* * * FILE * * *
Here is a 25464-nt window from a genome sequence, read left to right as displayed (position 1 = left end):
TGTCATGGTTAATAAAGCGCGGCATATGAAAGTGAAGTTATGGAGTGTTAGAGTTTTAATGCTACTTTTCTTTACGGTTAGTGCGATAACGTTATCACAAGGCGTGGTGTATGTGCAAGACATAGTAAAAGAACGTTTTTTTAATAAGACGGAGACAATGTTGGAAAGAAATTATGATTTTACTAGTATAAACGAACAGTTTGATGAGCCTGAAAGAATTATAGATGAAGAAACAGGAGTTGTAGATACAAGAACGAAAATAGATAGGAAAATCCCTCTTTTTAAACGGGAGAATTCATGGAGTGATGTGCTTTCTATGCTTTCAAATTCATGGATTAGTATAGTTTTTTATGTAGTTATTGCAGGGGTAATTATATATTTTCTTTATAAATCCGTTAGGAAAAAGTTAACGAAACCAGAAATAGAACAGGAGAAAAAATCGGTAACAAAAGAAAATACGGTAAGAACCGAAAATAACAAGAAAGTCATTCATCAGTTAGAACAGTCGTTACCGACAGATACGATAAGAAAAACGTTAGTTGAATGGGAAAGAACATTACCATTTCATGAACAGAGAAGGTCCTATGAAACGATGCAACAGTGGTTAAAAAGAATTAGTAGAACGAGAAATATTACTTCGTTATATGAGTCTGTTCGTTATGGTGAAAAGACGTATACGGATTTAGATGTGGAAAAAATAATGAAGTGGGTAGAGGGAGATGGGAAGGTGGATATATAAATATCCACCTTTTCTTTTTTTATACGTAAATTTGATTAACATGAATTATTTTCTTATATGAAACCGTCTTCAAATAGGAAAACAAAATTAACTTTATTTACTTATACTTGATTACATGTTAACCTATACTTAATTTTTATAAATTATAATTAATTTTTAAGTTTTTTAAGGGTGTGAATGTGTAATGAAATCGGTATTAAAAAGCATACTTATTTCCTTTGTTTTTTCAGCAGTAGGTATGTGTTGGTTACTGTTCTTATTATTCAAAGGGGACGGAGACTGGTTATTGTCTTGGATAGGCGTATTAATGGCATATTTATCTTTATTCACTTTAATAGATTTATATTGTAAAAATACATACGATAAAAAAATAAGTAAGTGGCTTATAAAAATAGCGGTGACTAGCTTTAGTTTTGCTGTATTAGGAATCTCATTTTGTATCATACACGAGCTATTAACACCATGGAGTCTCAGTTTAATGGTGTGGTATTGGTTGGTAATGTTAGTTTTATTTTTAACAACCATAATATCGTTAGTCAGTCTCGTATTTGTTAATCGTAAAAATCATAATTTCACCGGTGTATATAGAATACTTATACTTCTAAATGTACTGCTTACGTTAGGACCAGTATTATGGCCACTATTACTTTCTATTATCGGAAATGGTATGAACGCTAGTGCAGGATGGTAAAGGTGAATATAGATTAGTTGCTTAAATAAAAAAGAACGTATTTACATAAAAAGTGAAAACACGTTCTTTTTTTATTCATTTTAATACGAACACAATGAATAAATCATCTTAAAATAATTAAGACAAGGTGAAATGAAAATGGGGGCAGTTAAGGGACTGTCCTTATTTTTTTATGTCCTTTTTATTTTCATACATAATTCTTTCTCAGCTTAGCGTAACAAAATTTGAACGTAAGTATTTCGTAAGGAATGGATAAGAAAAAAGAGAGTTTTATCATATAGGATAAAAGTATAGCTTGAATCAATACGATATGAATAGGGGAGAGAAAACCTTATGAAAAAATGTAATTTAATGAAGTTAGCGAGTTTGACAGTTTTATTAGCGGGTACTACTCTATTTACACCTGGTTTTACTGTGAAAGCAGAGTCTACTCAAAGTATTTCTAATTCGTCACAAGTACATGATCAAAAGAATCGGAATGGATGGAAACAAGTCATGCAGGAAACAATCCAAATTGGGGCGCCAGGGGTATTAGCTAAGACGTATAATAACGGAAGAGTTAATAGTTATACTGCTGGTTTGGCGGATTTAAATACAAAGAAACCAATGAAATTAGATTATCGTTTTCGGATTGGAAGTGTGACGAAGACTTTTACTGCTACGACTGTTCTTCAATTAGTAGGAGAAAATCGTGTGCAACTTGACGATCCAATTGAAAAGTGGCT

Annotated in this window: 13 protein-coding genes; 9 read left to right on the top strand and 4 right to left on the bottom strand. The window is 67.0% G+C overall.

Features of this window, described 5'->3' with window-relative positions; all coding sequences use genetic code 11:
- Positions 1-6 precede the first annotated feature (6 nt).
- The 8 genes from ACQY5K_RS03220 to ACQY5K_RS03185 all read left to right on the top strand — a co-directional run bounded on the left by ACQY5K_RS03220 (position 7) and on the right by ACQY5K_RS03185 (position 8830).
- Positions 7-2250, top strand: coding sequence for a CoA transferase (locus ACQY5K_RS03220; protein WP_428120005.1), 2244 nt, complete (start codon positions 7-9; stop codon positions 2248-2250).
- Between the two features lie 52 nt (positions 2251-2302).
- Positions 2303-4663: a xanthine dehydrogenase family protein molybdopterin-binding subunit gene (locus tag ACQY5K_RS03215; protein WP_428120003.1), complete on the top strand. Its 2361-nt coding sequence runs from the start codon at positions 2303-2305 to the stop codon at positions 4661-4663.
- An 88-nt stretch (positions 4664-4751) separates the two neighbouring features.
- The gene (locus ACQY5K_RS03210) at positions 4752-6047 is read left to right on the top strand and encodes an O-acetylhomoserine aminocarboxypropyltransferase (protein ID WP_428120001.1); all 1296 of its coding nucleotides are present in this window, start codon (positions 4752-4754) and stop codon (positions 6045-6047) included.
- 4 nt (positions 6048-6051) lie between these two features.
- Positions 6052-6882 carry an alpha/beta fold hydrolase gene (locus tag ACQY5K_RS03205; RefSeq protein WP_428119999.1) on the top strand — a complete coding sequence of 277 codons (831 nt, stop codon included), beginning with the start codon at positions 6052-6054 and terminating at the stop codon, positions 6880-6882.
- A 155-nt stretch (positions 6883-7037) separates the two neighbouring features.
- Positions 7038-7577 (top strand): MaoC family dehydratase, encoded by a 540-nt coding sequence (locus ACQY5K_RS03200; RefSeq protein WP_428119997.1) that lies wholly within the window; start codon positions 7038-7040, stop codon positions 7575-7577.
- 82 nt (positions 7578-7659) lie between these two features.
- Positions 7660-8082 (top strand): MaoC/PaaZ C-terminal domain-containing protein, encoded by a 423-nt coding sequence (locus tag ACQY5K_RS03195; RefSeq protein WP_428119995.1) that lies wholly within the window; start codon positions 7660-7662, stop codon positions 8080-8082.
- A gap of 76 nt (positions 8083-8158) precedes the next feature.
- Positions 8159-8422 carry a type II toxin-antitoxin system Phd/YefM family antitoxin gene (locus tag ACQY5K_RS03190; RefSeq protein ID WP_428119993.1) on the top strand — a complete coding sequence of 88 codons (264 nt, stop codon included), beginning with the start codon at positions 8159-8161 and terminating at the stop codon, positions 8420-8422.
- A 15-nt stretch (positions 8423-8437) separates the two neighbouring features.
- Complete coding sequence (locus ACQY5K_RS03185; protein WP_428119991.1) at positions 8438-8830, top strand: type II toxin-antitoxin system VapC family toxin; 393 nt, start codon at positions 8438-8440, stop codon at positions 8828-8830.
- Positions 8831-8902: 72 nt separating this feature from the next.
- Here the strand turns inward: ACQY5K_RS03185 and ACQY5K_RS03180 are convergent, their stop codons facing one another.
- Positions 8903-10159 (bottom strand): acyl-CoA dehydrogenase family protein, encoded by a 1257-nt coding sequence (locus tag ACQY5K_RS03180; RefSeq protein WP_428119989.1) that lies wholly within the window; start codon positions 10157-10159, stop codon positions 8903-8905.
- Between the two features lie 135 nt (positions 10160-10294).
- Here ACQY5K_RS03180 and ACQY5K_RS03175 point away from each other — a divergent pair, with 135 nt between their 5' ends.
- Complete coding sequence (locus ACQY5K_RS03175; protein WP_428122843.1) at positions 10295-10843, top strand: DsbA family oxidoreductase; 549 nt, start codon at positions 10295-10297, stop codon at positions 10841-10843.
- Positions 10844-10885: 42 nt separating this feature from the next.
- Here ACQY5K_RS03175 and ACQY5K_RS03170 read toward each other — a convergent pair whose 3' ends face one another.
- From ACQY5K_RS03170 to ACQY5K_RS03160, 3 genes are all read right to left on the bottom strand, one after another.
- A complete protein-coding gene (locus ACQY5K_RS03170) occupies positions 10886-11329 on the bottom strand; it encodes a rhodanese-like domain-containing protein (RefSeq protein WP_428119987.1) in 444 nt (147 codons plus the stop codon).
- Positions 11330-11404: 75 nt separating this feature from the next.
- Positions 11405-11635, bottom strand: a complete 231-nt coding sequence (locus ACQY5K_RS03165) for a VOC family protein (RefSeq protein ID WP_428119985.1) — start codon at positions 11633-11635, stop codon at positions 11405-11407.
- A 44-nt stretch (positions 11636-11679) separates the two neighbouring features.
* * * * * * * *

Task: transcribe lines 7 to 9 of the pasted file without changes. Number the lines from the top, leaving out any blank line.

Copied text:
- Positions 7-2250, top strand: coding sequence for a CoA transferase (locus ACQY5K_RS03220; protein WP_428120005.1), 2244 nt, complete (start codon positions 7-9; stop codon positions 2248-2250).
- Between the two features lie 52 nt (positions 2251-2302).
- Positions 2303-4663: a xanthine dehydrogenase family protein molybdopterin-binding subunit gene (locus tag ACQY5K_RS03215; protein WP_428120003.1), complete on the top strand. Its 2361-nt coding sequence runs from the start codon at positions 2303-2305 to the stop codon at positions 4661-4663.